Cultural producers should be relaxed about digital technology's erosion of copyright. A weak copyright regime offers a chance to re-embed cultural production in concrete, personal relationships out of which new economic models can and do emerge.
If you want to know why and how this is the case, you'll have to read the whole article.
For those with very little time, here's the conclusion, and, very important in my view, how to avoid the argument about new opportunities to be high-jacked by the conservatives who want to cut public cultural funding.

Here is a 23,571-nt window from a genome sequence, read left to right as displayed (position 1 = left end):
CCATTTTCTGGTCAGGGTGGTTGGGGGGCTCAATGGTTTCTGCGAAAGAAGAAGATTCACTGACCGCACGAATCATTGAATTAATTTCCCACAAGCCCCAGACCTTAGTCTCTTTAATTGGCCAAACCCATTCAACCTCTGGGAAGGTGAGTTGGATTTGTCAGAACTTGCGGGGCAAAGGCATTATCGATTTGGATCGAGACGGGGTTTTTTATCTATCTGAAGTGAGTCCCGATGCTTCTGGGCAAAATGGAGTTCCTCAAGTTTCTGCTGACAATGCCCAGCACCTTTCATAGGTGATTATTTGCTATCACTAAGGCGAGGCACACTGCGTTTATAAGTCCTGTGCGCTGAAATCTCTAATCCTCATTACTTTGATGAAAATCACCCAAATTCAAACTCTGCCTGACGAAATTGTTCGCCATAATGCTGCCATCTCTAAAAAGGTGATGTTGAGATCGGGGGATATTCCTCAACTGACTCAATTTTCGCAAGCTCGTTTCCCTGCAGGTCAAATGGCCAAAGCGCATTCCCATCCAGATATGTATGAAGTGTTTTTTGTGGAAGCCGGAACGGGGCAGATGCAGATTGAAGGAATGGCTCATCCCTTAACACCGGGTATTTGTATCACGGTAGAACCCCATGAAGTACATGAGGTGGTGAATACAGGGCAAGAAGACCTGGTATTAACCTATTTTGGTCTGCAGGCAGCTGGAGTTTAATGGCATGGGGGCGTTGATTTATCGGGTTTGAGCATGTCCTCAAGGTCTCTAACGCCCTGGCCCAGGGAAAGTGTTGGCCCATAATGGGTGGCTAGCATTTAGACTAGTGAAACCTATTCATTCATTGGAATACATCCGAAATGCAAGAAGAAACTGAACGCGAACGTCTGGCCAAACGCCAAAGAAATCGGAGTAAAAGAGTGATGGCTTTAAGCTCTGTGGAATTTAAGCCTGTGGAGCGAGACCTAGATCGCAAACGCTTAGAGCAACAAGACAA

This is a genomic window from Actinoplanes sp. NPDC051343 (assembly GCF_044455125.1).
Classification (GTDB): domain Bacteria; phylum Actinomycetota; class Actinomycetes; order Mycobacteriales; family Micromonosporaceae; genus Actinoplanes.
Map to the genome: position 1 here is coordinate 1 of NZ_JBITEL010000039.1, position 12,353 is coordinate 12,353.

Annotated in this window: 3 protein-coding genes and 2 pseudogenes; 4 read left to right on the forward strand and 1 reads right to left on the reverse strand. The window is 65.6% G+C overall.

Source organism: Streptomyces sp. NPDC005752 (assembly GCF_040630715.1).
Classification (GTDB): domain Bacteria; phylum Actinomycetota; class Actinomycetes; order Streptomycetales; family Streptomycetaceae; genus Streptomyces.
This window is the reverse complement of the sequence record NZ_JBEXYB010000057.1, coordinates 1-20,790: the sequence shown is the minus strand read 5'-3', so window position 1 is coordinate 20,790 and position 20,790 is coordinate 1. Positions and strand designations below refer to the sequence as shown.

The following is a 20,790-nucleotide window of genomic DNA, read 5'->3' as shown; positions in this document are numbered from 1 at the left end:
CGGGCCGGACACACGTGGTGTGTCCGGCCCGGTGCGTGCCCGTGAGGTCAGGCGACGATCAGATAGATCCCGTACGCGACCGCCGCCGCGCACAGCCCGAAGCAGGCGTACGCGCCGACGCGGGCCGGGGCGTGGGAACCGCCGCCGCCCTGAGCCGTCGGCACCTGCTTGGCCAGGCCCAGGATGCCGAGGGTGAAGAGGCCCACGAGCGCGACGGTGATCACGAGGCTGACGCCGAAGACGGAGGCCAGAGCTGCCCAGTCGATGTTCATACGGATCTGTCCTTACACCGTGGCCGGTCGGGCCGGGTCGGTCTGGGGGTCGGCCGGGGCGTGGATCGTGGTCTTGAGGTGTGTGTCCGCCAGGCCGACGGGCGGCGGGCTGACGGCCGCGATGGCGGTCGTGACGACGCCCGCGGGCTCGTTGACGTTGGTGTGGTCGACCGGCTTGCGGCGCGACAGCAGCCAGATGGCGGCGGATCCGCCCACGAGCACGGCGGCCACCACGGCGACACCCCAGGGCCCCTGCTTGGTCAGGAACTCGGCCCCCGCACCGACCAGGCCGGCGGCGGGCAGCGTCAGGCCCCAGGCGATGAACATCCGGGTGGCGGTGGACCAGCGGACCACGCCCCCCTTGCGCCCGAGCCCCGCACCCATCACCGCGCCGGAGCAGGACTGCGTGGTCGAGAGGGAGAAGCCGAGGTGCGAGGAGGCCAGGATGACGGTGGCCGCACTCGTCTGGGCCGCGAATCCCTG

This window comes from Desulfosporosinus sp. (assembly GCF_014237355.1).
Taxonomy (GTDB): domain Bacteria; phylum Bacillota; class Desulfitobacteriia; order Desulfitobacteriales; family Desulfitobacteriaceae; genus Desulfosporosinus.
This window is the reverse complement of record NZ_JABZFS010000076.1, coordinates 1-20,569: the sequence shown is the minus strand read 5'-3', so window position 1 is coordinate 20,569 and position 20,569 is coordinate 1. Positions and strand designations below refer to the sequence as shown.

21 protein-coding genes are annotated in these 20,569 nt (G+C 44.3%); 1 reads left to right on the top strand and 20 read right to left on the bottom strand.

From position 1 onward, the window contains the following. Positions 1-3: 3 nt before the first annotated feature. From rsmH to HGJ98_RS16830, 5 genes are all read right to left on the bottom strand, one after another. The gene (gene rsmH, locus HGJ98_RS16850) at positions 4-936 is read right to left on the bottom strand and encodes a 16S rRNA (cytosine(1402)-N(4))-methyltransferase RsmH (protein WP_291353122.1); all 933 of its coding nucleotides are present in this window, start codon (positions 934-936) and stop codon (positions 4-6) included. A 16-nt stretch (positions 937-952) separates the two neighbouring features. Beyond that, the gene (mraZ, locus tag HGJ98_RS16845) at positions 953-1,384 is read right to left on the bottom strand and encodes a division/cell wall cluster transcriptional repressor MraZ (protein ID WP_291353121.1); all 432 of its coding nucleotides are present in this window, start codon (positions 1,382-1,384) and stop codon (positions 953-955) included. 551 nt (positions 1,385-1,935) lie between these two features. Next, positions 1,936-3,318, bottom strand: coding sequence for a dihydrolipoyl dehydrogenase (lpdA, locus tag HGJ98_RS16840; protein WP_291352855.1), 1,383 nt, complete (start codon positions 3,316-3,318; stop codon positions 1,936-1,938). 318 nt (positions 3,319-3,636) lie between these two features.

One way to understand copyright is as an abstracting mechanism. Copyright stabilizes a work so that it can be lifted out of concrete social relations – between the author and her cultural environment – and made to circulate as a commodity in abstract, impersonal markets. The more innovative alternative models re-embed cultural works in concrete, personal social relationships. This is made possible through social media of all sorts, which allow personal relationships to grow beyond the small and the immediate. Strong copyright is not helpful in this process. Indeed, it is detrimental to it, because of the strict separation between author and audience, where one is entirely active the entirely passive. Re-embedding cultural production into concrete social relationships requires that all parties actively contribute to creating the particular environment. Their contributions are highly differentiated – not all people are, or need to become, an artist.